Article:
Cultivating Your Wisdom

  THE CEILING OF THE PANTHEON IN ROME, CAPTURED WITH A SHAFT OF LIGHT SHINING THROUGH THE OPENING

THE CEILING OF THE PANTHEON IN ROME, CAPTURED WITH A SHAFT OF LIGHT SHINING THROUGH THE OPENING

Cultivating Your Wisdom is part of a larger process for
transforming experience into wisdom, living life beautifully, 
making your unique contribution to the world,
and leaving behind a meaningful legacy.

Many say the pursuit of happiness is the highest aim in life. But happiness is a temporary condition. Even the most conducive circumstances with the best attitude in a well-lived life cannot guarantee happiness. Too often, the pursuit of happiness leads to the suppression or denial of much of what makes humanity great: our ability to rise above tragedy, to feel the pain and suffering of others as well as our own, and to find beauty and humor in the dark side of life.


To me, the pursuit of wisdom is a more noble aim in life. Happiness may be gained without wisdom, but only in a shallow life. Wisdom not only gives your suffering meaning, it strengthens your happiness because it sources your joy in the deeper truths of life and in the beauty of the world. The symbol of wisdom in the ancient Greek world was the owl because it sees in the dark. Wisdom penetrates the veil of mystery and opens the heart to the fullness of life in a way that the pursuit of happiness never considers and often avoids.

Wisdom is the supreme part of happiness.
— Sophocles

The dictionary defines Wisdom as the quality of having experience, knowledge, and good judgment; the quality of being wise. Experience and knowledge may be necessary for wisdom, but they are not sufficient.  Experience itself does not grant wisdom and we all know people who are knowledgeable but not wise.  Wisdom is not a natural consequence of age or intelligence, although these may help. It is also not a one-off event that is ticked off the list of accomplishments for life after a single insight.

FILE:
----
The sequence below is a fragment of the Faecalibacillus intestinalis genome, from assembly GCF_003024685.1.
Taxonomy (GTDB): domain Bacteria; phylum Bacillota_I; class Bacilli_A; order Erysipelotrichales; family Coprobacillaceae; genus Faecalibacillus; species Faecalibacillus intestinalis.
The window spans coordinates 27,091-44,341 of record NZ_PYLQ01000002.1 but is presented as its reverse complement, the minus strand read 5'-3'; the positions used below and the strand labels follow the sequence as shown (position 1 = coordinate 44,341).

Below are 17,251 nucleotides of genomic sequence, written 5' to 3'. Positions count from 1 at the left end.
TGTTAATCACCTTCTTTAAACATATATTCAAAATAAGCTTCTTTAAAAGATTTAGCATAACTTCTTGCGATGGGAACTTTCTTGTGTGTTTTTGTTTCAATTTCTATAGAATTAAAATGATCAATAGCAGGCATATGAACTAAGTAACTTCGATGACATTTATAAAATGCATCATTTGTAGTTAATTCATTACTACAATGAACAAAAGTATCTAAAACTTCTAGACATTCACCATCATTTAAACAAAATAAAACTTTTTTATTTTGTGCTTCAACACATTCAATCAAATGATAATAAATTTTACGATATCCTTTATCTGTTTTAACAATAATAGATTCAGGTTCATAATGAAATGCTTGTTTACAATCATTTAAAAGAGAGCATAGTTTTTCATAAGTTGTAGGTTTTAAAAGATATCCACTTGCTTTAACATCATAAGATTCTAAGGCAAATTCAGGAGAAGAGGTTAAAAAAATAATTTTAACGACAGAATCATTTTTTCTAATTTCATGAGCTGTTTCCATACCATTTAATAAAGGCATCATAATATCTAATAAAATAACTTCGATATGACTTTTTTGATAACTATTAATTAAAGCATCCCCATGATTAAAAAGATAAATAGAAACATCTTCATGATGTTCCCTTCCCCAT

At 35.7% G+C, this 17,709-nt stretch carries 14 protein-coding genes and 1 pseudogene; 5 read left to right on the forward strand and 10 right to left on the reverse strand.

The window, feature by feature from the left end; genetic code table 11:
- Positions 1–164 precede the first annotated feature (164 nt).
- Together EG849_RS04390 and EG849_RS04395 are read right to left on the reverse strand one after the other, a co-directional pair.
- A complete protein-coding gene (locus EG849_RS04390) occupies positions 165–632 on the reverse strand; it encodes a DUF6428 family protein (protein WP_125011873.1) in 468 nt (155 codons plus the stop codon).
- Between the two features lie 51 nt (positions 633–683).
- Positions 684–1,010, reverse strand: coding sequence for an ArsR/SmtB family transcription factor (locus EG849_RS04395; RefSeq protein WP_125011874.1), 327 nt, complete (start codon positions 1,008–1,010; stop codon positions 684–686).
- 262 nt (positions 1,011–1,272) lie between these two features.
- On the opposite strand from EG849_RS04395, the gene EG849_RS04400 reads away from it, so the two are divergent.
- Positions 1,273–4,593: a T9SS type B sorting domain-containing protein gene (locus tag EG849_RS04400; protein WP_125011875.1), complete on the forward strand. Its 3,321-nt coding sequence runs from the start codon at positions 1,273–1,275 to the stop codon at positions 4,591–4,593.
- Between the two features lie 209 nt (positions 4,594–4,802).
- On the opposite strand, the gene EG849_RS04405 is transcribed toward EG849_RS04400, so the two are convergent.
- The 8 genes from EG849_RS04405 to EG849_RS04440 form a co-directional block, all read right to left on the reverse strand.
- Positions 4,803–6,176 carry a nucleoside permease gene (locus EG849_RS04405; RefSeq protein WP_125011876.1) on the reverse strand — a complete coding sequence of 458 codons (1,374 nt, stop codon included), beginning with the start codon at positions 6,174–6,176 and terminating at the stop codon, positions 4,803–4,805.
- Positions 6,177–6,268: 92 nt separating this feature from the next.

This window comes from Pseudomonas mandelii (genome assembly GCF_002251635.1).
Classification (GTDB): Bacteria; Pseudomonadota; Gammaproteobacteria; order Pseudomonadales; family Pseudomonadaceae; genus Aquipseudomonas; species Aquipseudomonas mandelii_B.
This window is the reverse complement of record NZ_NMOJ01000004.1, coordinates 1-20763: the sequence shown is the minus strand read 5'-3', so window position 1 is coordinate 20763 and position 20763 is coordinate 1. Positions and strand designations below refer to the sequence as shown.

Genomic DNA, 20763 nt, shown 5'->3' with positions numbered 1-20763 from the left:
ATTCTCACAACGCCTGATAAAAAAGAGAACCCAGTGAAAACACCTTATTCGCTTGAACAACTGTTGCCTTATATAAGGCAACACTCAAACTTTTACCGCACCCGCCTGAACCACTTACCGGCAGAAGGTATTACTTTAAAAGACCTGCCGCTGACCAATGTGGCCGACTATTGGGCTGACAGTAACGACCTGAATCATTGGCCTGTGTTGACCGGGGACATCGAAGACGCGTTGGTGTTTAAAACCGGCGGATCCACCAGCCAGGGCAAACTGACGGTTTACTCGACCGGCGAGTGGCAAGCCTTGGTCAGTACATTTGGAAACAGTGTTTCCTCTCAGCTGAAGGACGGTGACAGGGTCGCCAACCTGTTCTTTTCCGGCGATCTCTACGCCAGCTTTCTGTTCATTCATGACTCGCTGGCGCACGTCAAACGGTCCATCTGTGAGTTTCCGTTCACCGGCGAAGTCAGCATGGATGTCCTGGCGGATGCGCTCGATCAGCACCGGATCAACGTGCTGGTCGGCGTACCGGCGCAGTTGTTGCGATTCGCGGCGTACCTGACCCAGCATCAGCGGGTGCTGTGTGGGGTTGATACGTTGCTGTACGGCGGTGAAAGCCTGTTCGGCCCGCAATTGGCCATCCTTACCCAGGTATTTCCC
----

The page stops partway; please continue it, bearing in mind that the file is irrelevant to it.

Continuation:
Wisdom grows out of the soil of experience, fertilized by knowledge, and cultivated over time. The fruit of wisdom does not come immediately but requires proper conditions coupled with the kind of care and attention nature demands to reap a harvest. Wisdom is the result of a habit of reflection, of nurturing your intuition, and of tending and pruning your insights. Wisdom comes from reflecting on experience, gaining lessons from life, and transforming knowledge into guiding truths to live by.

Perhaps no other virtue can do more for your life. The pursuit of wisdom can give you:

  • A deeper understanding of yourself, of others, of life
  • A more accurate view of reality
  • An enriched perception and appreciation of life
  • The ability to see the subtleties and shades of grey in life situations
  • A deeper sense of meaning and purpose
  • Greater clarity about what matters to you
  • The “wisdom” to make better decisions
  • A tolerance for different ways and different cultures
  • More alignment of body and soul
  • The ability to put difficulties into perspective
  • Powerful ability to solve challenging life problems
  • Discovery of your own truths and life lessons
  • A legacy to offer the world and to teach your grandchildren
Knowledge is flour, but wisdom is bread.
— Austin O'Malley

Devote yourself to the practice of cultivating your wisdom and seeking your own deeper truths in life. Practice allows you to develop a discipline of “reflecting” on life events, of wording the world in a way that brings you to life and brings life to you, of quieting yourself long enough to hear and feel the wisdom that already lives within you. Life is richer when you translate that wisdom into gifts and guidance for yourself, for your grandchildren, and for others in a way that may become part of your enduring legacy in life.

Your thoughts? Please share your comments below: